Constructing representations of risk in regulatory networks : accounting for financial instruments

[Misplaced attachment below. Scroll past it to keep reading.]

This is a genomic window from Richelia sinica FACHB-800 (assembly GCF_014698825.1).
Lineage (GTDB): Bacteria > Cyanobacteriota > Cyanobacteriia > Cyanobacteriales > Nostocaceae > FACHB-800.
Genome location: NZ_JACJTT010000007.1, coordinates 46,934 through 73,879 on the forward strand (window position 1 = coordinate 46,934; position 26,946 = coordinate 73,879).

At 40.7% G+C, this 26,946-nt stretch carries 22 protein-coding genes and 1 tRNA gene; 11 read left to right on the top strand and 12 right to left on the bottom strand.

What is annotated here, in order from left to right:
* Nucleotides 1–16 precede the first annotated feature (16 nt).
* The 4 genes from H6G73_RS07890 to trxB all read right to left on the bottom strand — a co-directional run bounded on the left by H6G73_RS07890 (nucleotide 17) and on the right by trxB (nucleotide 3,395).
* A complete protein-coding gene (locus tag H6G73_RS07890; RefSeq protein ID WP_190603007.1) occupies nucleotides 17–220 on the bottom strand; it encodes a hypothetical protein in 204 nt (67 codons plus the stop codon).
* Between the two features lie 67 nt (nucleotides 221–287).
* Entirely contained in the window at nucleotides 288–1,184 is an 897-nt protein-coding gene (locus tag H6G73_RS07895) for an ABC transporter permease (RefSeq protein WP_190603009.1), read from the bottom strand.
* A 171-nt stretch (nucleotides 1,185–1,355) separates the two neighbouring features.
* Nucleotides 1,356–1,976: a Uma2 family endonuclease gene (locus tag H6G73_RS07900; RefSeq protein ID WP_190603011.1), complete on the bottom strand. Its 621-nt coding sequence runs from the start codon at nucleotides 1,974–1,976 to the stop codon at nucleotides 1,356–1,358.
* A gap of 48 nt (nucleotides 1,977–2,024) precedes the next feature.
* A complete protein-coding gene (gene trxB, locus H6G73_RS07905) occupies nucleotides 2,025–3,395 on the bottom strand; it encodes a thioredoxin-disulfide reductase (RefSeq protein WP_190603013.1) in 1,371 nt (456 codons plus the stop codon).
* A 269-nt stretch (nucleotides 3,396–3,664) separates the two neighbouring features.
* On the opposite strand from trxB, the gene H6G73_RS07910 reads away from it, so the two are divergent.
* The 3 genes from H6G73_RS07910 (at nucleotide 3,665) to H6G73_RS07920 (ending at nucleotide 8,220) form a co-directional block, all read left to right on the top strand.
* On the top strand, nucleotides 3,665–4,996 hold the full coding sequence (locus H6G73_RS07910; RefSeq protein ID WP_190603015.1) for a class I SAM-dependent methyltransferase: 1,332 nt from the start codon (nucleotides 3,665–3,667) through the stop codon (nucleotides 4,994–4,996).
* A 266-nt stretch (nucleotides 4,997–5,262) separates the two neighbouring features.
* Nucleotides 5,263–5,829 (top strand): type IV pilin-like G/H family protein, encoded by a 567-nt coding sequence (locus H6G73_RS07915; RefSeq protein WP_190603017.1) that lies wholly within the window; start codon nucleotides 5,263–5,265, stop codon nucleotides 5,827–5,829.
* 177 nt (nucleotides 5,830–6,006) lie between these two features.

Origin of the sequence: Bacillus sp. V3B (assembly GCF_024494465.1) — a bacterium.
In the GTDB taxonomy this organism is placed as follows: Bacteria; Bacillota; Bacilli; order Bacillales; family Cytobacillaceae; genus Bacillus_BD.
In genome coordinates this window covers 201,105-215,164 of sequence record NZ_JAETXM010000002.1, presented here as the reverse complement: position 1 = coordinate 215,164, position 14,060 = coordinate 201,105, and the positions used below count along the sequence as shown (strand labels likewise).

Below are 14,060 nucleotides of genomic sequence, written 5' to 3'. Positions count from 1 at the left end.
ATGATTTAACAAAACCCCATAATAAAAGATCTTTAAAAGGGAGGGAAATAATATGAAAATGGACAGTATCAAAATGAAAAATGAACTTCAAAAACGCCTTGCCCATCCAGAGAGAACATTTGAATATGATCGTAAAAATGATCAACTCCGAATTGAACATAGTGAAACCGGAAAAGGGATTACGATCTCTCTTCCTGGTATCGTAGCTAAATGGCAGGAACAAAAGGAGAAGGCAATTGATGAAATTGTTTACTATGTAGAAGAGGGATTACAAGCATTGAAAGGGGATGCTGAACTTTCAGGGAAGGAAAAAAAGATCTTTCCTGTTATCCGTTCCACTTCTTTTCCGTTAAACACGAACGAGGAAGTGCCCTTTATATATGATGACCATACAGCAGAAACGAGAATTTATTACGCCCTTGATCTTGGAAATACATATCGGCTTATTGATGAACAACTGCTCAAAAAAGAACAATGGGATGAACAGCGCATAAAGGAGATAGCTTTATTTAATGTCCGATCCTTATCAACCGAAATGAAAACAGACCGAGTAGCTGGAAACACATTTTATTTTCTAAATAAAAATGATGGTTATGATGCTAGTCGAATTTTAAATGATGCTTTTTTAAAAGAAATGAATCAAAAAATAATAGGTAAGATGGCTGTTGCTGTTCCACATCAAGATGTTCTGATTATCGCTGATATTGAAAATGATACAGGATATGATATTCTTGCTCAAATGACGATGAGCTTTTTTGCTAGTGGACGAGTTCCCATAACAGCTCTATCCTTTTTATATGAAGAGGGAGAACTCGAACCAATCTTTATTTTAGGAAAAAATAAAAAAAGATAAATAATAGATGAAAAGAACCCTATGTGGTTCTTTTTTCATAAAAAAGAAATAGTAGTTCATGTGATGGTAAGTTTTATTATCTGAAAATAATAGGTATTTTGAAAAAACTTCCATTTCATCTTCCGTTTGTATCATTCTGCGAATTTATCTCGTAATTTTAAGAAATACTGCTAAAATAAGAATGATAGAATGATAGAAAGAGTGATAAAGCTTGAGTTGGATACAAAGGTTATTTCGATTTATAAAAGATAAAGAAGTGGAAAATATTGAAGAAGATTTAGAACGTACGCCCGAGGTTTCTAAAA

The extant literature on accounting regulation in the context of private-sector standard setting has mainly focused on lobbying by means of comment letters. Some rather casual while interesting accounts of the process of standard setting 'behind the scenes' by former insiders and by close observers have complemented this research. Only few detailed studies have looked at how accounting standards emerge over time and in the wider social context. After theory had become deconstructed as providing excuses in the late 1970s, few contributions have looked at the role accounting theory plays in accounting regulation. To analyze the process of accounting regulation in more detail with a focus on the conceptual foundation and the social context of accounting, this thesis looks at one particular international standard setting project that took place over a period of ten years. The thesis focuses on the International Accounting Standards Committee's (IASC) project on financial instruments that was inaugurated in 1988 and resulted in a comprehensive recognition and measurement standard by the end of 1998. Because of the nature of financial instruments, which came to challenge traditional accounting concepts and did not fit easily into existing accounting categories, the project ventured into hitherto unknown regulatory territory. In the process, some of the premises of financial reporting became transformed, in particular with respect to the representation of financial risk. Due to the esoteric nature of the object of regulation - financial instruments - and the intellectual challenges involved, the regulatory debate came to sustain a high level of conceptual independence. Within the debate, new notions of appropriateness of problems and solutions emerged in reliance on a close international network of experts, organizations and ideas. However, legitimately shifting the boundary of what accounting can and should represent became a considerably demanding endeavor, as it was resisted in reference to traditional meaning of accounting. While slowly emerging notions of what accounting can and should represent helped to justify the new accounting guidance, conflicting notions of appropriateness remained resilient. The thesis contributes to refining a model of regulation and accounting standard setting as a regulatory debate that is structured by a meaning-reproducing network of experts, organizations and ideas. Some of the policy and theoretical implications of the study relate to the regulatory role of conceptual frameworks in supporting notions of appropriateness. It also sheds light on notions of regulatory independence, which became prominent in recent proposals for reforming the international standard setting regime. In particular, the structure of the debate was seen to put considerable constraints on pace and direction of regulatory change. Furthermore, the case suggests that the success of regulatory initiatives may depend more on the success of shifting notions of appropriateness of problems and solutions and the meaning given to accounting than on the power and persistence of lobbyists.